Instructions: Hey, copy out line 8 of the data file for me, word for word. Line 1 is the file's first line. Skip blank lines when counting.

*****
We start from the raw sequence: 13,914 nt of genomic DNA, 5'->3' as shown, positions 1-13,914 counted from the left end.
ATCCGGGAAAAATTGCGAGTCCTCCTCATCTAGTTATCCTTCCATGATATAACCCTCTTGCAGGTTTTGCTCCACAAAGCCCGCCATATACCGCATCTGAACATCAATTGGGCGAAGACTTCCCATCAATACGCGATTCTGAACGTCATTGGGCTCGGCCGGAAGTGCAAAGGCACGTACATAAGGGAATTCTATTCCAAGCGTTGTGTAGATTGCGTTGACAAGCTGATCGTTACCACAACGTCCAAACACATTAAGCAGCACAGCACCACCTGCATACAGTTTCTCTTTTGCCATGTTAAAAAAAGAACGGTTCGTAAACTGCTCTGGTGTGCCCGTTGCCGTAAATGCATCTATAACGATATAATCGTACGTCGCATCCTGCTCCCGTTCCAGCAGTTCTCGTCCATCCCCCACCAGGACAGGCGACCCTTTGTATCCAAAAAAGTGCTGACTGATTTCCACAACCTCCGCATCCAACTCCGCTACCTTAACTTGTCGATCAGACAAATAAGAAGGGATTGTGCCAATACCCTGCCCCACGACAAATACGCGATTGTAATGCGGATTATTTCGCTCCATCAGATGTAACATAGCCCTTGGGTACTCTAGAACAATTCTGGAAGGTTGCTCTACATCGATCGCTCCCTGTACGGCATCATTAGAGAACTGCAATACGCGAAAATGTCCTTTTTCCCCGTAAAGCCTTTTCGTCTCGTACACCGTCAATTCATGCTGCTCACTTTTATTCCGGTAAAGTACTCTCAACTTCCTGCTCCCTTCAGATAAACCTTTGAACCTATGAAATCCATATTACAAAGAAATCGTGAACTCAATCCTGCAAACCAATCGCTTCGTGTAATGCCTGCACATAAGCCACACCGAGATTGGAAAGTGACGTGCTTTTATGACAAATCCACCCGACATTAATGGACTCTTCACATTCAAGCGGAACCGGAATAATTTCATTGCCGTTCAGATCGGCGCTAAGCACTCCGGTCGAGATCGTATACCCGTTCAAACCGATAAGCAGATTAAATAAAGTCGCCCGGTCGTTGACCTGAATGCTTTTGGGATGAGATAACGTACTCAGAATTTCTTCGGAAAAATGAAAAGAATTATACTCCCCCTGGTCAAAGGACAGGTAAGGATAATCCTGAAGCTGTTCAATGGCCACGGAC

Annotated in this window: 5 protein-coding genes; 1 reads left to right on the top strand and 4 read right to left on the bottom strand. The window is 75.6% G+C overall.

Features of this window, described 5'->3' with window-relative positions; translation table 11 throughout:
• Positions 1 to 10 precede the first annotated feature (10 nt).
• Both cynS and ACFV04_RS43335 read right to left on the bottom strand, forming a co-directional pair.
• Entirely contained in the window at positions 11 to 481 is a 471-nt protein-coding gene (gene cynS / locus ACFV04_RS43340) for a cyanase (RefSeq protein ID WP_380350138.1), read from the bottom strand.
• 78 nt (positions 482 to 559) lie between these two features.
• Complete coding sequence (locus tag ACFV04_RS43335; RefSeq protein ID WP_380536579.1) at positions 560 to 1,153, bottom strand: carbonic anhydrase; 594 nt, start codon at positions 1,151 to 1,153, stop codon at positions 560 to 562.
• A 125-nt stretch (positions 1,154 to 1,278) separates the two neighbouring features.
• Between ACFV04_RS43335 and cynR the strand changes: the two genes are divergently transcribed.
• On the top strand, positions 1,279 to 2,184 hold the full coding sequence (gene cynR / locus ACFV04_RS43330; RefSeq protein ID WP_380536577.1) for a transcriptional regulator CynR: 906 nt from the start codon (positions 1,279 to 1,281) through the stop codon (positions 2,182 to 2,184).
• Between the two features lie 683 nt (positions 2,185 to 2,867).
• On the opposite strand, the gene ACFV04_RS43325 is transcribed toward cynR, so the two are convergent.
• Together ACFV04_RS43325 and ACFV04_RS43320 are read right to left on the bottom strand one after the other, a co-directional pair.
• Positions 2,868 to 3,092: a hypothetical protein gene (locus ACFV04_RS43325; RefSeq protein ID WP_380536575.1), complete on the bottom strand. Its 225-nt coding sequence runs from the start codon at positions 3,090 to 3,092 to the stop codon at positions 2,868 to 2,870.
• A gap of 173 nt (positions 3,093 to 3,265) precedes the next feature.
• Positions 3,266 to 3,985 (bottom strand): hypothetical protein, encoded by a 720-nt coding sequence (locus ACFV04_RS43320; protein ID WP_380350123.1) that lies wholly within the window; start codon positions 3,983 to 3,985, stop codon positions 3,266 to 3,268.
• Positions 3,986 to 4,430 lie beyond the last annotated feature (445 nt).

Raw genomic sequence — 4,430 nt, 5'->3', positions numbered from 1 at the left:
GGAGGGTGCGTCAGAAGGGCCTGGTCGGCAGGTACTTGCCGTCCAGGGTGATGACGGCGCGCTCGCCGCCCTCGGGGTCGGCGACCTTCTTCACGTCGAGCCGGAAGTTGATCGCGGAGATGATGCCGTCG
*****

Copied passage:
• 78 nt (positions 482 to 559) lie between these two features.